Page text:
friar

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Related to Friars: Franciscan friars, friars balsam

fri·ar

 (frī′ər)
n. Abbr. Fr.
A member of a usually mendicant Roman Catholic order.

[Middle English frere, from Old French, from Latin frāter, brother; see bhrāter- in Indo-European roots.]

fri′ar·ly adj.

friar

(ˈfraɪə)
n
(Christian Churches, other) a member of any of various chiefly mendicant religious orders of the Roman Catholic Church, the main orders being Black Friars (Dominicans), Grey Friars (Franciscans), White Friars (Carmelites), and Austin Friars (Augustinians). See also Black Friar, Grey Friar, White Friar, Augustinian
[C13 frere, from Old French: brother, from Latin frāter brother]
ˈfriarly adj

fri•ar

(ˈfraɪ ər)

n.
a man who is a member of one of the mendicant religious orders founded in the Middle Ages, as the Carmelites, Franciscans, or Dominicans.
[1250–1300; Middle English frier, frere brother < Old French frere < Latin frāter brother]
fri′ar•ly, adj.
monk, friar - A monk stays in a monastery; a friar does not.
See also related terms for monk.
ThesaurusAntonymsRelated WordsSynonymsLegend:
Noun1.friar - a male member of a religious order that originally relied solely on almsfriar - a male member of a religious order that originally relied solely on alms
religious - a member of a religious order who is bound by vows of poverty and chastity and obedience
Carmelite, White Friar - a Roman Catholic friar wearing the white cloak of the Carmelite order; mendicant preachers
Black Friar, Blackfriar, Dominican, friar preacher - a Roman Catholic friar wearing the black mantle of the Dominican order
Franciscan, Grey Friar - a Roman Catholic friar wearing the grey habit of the Franciscan order
Augustinian - a Roman Catholic friar or monk belonging to one of the Augustinian monastic orders

friar

noun monk, brother, religious, prior, abbot He is a travelling Franciscan friar.
Translations

friar

[ˈfraɪəʳ] Nfraile m; (before name) → fray m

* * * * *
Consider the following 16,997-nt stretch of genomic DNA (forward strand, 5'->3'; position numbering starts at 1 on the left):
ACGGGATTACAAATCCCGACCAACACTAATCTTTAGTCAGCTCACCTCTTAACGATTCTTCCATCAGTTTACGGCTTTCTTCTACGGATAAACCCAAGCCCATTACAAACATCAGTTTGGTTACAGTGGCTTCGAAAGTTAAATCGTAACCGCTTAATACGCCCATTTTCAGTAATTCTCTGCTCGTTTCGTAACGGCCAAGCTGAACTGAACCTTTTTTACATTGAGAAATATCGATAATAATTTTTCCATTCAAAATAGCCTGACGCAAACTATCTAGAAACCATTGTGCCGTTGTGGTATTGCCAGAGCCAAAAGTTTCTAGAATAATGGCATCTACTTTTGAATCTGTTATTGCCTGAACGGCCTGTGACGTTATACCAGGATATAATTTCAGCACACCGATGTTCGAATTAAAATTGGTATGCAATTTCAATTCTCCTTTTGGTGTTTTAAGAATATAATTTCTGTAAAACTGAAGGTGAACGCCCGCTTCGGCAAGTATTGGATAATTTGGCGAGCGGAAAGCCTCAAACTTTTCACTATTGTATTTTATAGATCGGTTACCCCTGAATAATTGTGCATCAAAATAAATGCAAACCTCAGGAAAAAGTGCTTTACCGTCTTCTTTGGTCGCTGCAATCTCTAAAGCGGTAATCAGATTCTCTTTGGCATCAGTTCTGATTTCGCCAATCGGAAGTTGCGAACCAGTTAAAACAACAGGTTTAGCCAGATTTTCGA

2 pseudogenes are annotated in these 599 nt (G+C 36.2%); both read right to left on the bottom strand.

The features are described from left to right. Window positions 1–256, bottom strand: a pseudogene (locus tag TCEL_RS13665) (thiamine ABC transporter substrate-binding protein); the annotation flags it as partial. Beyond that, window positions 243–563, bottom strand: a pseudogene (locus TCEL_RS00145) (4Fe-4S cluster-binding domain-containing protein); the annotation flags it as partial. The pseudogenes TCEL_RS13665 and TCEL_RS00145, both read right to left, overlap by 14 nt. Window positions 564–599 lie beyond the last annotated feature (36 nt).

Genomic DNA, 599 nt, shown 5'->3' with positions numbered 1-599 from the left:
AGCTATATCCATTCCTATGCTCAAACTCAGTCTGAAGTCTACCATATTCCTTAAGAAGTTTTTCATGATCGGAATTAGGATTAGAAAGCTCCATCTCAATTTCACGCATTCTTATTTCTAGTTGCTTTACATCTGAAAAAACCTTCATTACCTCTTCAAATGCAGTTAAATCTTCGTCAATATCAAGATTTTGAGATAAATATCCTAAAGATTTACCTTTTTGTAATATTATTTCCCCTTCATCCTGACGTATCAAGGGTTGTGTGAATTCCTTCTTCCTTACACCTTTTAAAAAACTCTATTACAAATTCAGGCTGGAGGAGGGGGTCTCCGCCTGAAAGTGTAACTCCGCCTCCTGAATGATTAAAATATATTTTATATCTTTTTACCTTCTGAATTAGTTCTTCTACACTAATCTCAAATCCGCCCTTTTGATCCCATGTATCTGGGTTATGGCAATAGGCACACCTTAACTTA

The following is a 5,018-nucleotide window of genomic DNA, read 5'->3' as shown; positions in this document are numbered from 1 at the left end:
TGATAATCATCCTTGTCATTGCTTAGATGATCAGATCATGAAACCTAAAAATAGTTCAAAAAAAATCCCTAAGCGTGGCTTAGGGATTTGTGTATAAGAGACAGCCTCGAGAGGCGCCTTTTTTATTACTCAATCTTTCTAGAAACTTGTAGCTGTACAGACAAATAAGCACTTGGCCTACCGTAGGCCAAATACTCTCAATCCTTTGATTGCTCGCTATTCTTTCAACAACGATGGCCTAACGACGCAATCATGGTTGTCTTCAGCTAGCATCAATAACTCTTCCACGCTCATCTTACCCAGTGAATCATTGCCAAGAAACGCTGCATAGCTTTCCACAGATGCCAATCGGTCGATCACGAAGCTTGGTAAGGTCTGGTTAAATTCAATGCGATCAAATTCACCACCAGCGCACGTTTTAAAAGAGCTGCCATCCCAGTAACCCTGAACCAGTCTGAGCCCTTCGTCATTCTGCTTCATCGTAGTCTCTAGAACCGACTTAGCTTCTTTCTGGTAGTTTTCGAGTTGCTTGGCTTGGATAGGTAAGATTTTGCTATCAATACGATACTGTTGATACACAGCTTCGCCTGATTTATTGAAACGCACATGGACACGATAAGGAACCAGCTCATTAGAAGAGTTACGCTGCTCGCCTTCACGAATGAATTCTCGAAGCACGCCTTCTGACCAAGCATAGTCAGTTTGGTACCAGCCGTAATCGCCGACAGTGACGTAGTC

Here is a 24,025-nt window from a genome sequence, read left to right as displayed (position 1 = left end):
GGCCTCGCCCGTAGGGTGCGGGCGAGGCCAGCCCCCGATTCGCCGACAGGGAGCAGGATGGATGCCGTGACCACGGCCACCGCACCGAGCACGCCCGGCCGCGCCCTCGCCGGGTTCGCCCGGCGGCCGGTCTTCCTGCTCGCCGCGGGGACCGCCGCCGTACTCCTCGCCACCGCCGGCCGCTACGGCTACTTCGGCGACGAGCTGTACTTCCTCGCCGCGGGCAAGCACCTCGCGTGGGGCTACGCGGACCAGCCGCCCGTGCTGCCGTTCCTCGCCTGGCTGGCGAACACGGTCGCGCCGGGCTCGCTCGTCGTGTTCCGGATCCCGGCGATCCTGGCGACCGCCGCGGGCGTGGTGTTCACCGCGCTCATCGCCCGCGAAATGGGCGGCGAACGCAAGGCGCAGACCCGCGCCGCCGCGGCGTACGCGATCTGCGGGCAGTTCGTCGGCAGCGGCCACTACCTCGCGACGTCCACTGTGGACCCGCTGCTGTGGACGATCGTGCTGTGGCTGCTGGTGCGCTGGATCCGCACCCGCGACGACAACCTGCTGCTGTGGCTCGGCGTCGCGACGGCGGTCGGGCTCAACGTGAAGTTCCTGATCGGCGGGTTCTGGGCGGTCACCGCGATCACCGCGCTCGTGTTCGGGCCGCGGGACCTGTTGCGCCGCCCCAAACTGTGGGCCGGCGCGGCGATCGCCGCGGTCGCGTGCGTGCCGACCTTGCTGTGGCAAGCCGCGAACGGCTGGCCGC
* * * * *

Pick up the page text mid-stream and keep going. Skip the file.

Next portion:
black friardominico m
grey friarfranciscano m
white friarcarmelita m

friar

[ˈfraɪər] nmoine m, frère m

friar

nMönch m; Friar JohnBruder John; Black FriarsDominikaner pl; Grey FriarsFranziskaner pl; White FriarsKarmeliter pl

friar

[ˈfraɪəʳ] nfrate m
References in classic literature ?
While they were thus talking there appeared on the road two friars of the order of St.
So saying, he advanced and posted himself in the middle of the road along which the friars were coming, and as soon as he thought they had come near enough to hear what he said, he cried aloud, "Devilish and unnatural beings, release instantly the highborn princesses whom you are carrying off by force in this coach, else prepare to meet a speedy death as the just punishment of your evil deeds.
The friars drew rein and stood wondering at the appearance of Don Quixote as well as at his words, to which they replied, "Senor Caballero, we are not devilish or unnatural, but two brothers of St.
Quoth Robin, "Now will I go to seek this same Friar of Fountain Abbey of whom we spake yesternight, and I will take with me four of my good men, and these four shall be Little John, Will Scarlet, David of Doncaster, and Arthur a Bland.
Now, good uncle," quoth Will Scarlet at last, when they had walked for a long time beside this sweet, bright river, "just beyond yon bend ahead of us is a shallow ford which in no place is deeper than thy mid-thigh, and upon the other side of the stream is a certain little hermitage hidden amidst the bosky tangle of the thickets wherein dwelleth the Friar of Fountain Dale.
But his crown was shorn as smooth as the palm of one's hand, which, together with his loose robe, cowl, and string of beads, showed that which his looks never would have done, that he was a friar.
The friar took Robin Hood on his back, Deep water he did bestride, And spake neither good word nor bad, Till he came at the other side.
There lives a curtall friar in Fountain's Abbey--Tuck, by name--who can beat both him and you," he said.
St Dunstan knew, as well as any one, the prerogatives of a jovial friar.
I'll give thee, good fellow, a twelvemonth or twain, To search Europe through, from Byzantium to Spain; But ne'er shall you find, should you search till you tire, So happy a man as the Barefooted Friar.
Dunbar himself knew that he had no calling to be a friar or preacher.
So after a time we find him no longer a friar, but a courtier.